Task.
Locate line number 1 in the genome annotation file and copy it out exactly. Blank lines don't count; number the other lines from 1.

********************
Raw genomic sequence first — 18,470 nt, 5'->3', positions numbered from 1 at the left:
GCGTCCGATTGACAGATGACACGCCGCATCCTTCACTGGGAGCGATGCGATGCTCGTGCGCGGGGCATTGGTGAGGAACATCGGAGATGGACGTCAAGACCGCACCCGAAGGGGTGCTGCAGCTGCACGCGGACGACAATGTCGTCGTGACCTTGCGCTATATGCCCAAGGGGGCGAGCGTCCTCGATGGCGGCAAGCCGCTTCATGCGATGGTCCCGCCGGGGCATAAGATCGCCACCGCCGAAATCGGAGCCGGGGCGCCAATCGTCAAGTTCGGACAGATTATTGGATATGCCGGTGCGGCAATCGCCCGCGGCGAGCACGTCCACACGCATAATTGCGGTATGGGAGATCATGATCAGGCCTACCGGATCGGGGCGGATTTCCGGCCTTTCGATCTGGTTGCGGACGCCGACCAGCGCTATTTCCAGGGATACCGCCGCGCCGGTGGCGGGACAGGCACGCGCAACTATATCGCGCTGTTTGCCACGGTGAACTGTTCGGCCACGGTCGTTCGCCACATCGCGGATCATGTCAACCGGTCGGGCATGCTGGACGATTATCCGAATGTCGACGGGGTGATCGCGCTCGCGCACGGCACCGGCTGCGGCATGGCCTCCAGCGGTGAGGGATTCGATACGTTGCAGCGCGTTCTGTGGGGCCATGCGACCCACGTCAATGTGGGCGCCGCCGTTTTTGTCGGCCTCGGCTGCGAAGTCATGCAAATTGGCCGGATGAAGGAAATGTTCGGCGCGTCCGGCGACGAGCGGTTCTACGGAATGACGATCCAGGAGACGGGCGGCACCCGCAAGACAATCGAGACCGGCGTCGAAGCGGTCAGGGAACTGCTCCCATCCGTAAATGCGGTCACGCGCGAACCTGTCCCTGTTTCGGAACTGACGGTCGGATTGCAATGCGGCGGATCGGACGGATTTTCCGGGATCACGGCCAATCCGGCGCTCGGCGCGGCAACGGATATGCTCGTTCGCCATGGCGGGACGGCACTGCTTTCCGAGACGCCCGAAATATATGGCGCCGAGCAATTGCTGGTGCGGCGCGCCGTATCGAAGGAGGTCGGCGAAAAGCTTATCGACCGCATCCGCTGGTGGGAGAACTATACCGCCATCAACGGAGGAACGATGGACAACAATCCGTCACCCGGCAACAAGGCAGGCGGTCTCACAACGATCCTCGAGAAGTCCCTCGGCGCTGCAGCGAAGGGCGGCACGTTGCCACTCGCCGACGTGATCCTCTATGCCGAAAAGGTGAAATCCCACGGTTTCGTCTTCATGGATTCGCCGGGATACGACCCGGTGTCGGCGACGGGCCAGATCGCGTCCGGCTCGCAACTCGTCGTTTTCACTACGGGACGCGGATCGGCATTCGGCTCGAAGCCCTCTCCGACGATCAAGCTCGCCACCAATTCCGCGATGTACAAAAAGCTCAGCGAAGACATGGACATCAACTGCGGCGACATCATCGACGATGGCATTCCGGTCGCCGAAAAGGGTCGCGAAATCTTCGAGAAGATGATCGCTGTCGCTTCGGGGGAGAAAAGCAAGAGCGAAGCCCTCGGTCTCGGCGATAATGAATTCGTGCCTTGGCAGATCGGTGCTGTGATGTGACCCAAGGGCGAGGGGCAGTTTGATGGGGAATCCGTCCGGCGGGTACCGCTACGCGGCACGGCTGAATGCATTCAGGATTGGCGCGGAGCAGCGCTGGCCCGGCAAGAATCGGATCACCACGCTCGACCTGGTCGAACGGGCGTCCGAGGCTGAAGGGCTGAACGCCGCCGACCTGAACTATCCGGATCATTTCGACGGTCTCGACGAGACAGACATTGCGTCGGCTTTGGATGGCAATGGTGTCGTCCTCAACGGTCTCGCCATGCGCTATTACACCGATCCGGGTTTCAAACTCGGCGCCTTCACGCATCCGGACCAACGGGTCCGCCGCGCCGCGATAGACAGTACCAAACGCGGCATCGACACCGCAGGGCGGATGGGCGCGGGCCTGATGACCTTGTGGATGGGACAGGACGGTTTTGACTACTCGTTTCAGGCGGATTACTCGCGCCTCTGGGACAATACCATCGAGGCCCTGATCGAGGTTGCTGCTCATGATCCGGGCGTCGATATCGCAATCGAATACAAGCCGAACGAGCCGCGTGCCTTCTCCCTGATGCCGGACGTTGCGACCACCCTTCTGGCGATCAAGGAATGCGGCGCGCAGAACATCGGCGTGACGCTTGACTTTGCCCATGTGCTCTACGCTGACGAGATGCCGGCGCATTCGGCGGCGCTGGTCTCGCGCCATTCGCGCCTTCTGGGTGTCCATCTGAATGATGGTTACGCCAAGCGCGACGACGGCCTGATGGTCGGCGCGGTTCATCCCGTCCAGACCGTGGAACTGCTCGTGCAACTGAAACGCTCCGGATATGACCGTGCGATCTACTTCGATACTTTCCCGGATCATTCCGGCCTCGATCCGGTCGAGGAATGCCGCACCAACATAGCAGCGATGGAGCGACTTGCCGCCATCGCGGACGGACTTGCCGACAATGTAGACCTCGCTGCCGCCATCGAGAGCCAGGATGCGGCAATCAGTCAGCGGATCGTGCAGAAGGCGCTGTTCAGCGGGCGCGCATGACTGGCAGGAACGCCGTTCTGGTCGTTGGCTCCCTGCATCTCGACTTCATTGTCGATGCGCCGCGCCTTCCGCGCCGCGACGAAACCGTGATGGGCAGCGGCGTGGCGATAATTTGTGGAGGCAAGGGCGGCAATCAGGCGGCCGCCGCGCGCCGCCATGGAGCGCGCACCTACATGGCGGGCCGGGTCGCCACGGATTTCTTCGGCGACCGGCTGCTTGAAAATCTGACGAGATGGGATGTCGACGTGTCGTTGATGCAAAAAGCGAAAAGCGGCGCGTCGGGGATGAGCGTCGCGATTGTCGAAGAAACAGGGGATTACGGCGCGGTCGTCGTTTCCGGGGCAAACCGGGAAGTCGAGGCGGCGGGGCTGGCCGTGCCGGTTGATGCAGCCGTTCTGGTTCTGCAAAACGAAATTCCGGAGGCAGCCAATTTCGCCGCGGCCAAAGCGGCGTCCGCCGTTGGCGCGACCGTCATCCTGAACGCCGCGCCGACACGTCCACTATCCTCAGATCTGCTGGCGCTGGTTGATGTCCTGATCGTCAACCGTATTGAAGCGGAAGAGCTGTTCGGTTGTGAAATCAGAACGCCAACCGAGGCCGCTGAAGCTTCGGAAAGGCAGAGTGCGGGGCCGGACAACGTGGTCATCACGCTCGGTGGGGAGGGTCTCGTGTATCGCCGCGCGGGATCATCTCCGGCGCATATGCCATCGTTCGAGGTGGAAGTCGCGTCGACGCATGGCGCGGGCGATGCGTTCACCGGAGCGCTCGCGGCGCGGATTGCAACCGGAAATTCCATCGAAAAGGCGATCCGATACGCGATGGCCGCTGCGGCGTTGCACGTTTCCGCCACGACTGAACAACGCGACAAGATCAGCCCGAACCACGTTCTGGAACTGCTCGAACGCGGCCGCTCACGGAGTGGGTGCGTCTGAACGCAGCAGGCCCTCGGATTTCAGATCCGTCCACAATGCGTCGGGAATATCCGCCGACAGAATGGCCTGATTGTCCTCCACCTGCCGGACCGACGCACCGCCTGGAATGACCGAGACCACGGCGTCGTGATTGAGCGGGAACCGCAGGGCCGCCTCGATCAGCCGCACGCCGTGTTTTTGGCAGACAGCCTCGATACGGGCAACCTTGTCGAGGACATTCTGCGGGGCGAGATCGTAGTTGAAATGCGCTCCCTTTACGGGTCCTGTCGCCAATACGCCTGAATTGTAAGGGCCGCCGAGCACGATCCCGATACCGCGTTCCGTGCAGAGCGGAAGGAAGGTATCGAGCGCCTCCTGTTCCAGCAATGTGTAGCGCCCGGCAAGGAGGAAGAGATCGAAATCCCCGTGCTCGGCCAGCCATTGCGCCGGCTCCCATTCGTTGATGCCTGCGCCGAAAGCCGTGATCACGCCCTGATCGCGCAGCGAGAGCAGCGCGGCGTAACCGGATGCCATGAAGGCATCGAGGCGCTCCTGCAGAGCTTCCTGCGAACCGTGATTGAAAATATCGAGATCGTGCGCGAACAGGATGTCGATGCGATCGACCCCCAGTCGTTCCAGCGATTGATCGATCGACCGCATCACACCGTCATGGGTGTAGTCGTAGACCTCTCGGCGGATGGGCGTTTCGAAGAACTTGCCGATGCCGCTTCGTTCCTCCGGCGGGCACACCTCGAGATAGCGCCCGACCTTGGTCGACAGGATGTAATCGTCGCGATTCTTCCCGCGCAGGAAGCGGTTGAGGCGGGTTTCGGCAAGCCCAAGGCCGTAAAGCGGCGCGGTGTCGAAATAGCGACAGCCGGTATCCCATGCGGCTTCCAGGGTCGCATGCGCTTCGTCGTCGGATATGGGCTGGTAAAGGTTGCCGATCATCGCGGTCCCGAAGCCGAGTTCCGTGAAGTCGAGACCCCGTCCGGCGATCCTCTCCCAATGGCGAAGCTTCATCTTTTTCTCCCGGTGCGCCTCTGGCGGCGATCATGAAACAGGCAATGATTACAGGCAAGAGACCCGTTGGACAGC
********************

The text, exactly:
Raw genomic sequence first — 18,470 nt, 5'->3', positions numbered from 1 at the left: